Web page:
Belstadt was arrested in April 2018, after decades as the prime suspect, after DNA testing showed two of Steingasser's pubic hairs were found in his car in 1993. Earlier DNA tests had concluded the hairs weren't hers.
Belstadt, who was 18 at the time, told police he made no sexual advances toward Steingasser.
"Yet the evidence will show that two of her pubic hairs were found in his car – not in the seat she was seen getting into," Granchelli said during his 25-minute statement.
"You're not going to hear any evidence that Joe Belstadt even touched her, let alone killed her," Bergevin, who spoke for almost twice as long as Granchelli, told the jury.
She detailed DNA findings from the victim's jacket and underwear, all of which excluded Belstadt as a possible source of the genetic material. She said there were pubic hairs on the outside of the young woman's jeans, and they belonged to neither Belstadt nor Steingasser.
"There is only one reasonable, logical answer to the question 'What happened to Mandy?' " Granchelli said. "The evidence proves that the defendant, Joseph Belstadt, knows the answer to that question, because he murdered her."
"All the science in this case, all the logic in this case, points away" from Belstadt, Bergevin told the jury. "Since the evidence points away from Joe, they're going to try to distract you with words like 'false alibi.' "
And indeed, the sides agreed that Belstadt went to North Tonawanda police on Sept. 21, 1993, and falsely told a detective that he had given Steingasser a ride in his car two days earlier, but then he dropped her off and went to Canada with some friends.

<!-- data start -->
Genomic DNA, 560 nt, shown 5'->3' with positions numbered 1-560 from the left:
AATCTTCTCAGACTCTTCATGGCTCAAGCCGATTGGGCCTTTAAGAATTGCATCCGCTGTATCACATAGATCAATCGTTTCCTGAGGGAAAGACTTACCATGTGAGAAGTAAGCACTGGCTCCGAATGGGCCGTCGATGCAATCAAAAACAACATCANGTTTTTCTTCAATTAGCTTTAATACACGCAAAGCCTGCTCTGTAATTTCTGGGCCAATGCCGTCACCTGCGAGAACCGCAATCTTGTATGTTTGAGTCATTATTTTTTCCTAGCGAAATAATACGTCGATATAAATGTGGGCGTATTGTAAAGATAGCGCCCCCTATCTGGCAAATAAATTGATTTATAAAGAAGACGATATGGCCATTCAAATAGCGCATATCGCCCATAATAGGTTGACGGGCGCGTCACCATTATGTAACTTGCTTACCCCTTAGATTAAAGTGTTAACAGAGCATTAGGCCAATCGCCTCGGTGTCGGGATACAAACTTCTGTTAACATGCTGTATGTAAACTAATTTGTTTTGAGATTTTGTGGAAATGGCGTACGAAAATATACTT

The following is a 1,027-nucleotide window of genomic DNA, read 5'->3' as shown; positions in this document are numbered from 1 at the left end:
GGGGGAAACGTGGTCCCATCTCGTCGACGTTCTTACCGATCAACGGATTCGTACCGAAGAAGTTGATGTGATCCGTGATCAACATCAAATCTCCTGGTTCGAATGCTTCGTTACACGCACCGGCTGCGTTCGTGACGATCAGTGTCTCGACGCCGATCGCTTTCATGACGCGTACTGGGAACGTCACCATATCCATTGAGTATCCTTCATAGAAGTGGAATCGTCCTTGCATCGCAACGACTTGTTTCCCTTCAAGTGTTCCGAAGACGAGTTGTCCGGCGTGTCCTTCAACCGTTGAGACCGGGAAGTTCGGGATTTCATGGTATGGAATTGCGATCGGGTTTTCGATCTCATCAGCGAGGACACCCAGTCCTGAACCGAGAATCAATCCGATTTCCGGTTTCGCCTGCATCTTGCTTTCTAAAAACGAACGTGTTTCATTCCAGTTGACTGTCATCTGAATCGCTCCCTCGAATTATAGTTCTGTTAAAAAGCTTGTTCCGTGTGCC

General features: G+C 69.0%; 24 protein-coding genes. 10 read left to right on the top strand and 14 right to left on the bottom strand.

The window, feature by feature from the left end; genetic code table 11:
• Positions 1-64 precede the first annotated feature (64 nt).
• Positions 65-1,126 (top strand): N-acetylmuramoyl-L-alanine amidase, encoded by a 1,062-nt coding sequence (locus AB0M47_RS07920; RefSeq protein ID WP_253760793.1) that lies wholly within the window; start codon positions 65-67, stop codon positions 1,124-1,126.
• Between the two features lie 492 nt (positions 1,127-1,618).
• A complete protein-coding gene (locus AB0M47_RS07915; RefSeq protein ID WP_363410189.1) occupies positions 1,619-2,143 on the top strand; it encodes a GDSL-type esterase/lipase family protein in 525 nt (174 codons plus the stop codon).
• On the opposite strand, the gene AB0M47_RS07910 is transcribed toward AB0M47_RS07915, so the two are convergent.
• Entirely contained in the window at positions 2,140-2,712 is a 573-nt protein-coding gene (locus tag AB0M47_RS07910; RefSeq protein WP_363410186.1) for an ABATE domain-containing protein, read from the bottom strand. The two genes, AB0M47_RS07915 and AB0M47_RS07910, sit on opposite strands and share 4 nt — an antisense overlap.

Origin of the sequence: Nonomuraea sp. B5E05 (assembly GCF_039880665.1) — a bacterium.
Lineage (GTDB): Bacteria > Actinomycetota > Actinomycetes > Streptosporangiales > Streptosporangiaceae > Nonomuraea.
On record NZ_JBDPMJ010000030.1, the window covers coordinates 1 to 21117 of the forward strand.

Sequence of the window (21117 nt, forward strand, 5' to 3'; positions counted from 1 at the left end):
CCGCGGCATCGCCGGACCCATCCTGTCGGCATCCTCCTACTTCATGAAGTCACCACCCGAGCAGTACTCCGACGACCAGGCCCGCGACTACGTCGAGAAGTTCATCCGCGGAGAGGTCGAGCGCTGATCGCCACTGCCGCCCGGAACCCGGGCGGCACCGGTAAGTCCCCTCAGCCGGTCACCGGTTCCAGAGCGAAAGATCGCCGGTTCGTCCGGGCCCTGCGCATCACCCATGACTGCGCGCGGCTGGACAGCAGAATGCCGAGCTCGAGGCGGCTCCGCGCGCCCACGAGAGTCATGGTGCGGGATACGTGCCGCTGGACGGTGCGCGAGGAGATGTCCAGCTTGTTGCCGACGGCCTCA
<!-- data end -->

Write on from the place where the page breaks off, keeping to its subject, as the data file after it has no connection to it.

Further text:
Granchelli said Belstadt asked four friends to tell investigators that he had gone to Canada, and when they agreed "to lie for him," he was "elated."
"Thank you, thank you, I love you," was what Granchelli quoted Belstadt as saying to his friends.
But within days, Belstadt had to admit to police that story was false.
"I thought I needed an alibi for where I was," was Granchelli's quote from Belstadt to detectives.
"What does he need an alibi for?" Granchelli asked.
"That one lie to the police on Sept. 22 was the rock that started the avalanche," Bergevin said.
She said that Steingasser's death was a tragedy, but "when a man is accused for 28 years of a crime he didn't commit, that's a tragedy."
Granchelli said when Steingasser's body was found, her bra was tied around her neck and her pants were partially open, exposing her underwear. He said the autopsy found two brain hemorrhages and a skull fracture at her left temple.
He said the victim's pants were torn, a fingernail was chipped and all the hooks on the bra had been pulled off.
"Mandy Steingasser had been in a fight for her life. She lost," Granchelli said.
But Bergevin said there was evidence the bra was used to pull the corpse along the ground, and the skull fracture could have occurred during that effort. She noted that tests on mud from Belstadt's car and boots didn't match mud from the site where the body was found.
Granchelli said "there is no other person responsible" for the death besides Belstadt.